Also, the agency balances problems on the New York shore with conditions in and around Montreal.
Last year, there was significant flooding in low-lying neighborhoods in and around Montreal, and right now, Lake St. Louis, near Montreal, is near capacity, Bevacqua said. Water levels in Montreal Harbor are above average, too.
"At some point in the future, it's guaranteed there will be another flood," Bevacqua said.
He didn't make a prediction about this year.
Remembering last year
Schultz, the emergency management director in Niagara County, is preparing for the worst. The county already has stockpiled about 6,000 filled sandbags in the Newfane Highway Department garage, ready to be stacked where needed.
The county can draw on state stockpiles of equipment, ranging from pumps to sandbag-filling machines, stored in Hamburg or in Monroe County. Equipment can be on the scene in Niagara County within 12 hours of a request, Schultz said.
Orleans County Legislator Lynne M. Johnson blames the International Joint Commission's water-level control policy for Lake Ontario, called Plan 2014, for last year's flooding.
"With the lake levels being as they are, we're looking ahead to another devastating spring and summer because of Plan 2014," Johnson said.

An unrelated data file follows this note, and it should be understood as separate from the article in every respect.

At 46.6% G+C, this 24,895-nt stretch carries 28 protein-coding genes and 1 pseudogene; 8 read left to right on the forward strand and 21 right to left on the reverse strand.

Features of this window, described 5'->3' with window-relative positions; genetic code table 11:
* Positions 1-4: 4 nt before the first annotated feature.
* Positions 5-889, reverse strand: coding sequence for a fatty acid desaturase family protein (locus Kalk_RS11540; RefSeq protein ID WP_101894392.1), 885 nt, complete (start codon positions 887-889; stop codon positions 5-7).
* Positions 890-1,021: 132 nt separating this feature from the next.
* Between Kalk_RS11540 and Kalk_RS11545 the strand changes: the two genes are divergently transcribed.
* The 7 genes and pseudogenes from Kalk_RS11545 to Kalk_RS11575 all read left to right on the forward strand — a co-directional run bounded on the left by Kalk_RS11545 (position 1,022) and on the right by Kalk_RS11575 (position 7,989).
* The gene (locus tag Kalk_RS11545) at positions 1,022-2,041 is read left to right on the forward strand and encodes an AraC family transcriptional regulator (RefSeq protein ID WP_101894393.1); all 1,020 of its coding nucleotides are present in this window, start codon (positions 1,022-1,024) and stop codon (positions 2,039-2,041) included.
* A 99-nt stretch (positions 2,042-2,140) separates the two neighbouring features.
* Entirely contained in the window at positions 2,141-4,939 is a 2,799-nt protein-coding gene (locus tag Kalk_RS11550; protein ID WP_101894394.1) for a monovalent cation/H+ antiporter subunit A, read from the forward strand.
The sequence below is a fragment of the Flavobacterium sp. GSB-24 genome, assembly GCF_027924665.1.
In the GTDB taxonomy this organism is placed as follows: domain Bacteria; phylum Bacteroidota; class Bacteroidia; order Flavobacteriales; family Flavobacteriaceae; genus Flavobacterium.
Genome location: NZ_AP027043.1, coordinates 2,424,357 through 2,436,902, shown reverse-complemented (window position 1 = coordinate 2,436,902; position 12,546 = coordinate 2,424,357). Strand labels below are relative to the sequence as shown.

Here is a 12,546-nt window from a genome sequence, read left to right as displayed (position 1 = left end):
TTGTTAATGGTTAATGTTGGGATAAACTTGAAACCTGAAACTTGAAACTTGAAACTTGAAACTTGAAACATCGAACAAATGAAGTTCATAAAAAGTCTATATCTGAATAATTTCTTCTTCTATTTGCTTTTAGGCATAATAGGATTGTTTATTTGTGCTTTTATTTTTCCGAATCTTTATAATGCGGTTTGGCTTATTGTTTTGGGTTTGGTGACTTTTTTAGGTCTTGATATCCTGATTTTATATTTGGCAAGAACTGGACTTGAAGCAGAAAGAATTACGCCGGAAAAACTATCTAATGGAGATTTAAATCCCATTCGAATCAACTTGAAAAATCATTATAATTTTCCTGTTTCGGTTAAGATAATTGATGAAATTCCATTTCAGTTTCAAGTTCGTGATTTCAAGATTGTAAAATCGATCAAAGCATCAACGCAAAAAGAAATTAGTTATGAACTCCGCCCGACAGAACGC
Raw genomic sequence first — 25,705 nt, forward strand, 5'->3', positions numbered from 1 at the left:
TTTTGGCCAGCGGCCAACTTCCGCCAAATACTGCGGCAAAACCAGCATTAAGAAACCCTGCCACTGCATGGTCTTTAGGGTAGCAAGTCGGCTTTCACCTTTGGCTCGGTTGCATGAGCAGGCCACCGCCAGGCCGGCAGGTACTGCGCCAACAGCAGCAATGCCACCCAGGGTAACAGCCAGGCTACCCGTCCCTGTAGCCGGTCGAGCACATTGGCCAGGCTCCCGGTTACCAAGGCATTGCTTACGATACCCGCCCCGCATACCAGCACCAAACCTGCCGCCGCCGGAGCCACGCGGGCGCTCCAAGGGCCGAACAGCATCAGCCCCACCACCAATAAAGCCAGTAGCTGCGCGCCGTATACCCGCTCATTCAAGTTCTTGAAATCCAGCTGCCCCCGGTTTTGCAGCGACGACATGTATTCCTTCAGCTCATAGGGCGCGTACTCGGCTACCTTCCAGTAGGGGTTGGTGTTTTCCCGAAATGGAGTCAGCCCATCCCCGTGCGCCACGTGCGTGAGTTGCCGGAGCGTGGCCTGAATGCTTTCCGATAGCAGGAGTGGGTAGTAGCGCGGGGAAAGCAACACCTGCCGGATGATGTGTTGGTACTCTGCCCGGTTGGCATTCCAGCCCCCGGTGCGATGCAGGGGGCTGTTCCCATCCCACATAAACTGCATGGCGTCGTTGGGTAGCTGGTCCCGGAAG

The commission blamed the weather.
"Last year, we had record rainfall in May, the second-highest ever in April," said Bevacqua, the commission spokesman.
There would have been flooding even under the old water-level policy, he said.
Lakeshore counties declared states of emergency last spring. Piers became submerged at Wilson and Olcott harbors.
Gov. Andrew M. Cuomo followed up with a state disaster declaration and mobilized state agencies to speed up permits for property owners to make repairs and install new protective structures in the lake.
But local officials were bitter last spring about what they saw as bureaucratic dawdling that led to months of high water and hundreds of water-damaged properties from Youngstown to Oswego.
“It takes five to seven days to drop our level one inch. It’s too late,” Niagara County Legislator David E. Godfrey said at the April 20 news conference to announce the county's state of emergency.
"They should have done it sooner," said Anthony W. McKenna, an Olcott resident and professional engineer who once served on a study committee for the IJC.
Eventually, outflows were raised to 2.75 million gallons a second on June 14, and that figure wasn't changed until Aug. 8.
"Since its inception, I have warned that Plan 2014 would have devastating impacts on our shoreline property owners. This past year confirms my concerns and makes clear that we need to get rid of Plan 2014 and implement a permanent solution for shoreline residents and business owners," Rep. Chris Collins said.
The U.S. and Canada each have three IJC seats. The American side has two members appointed by President Barack Obama - Lana Pollack of Michigan and Rich Moy of Montana - and one vacancy.
Collins and county lawmakers want President Trump to clean house at the commission because of Plan 2014 and the floods of 2017.
Collins said he is working with the Trump administration to bring in three new commissioners because of what he called "the failure in leadership of the IJC."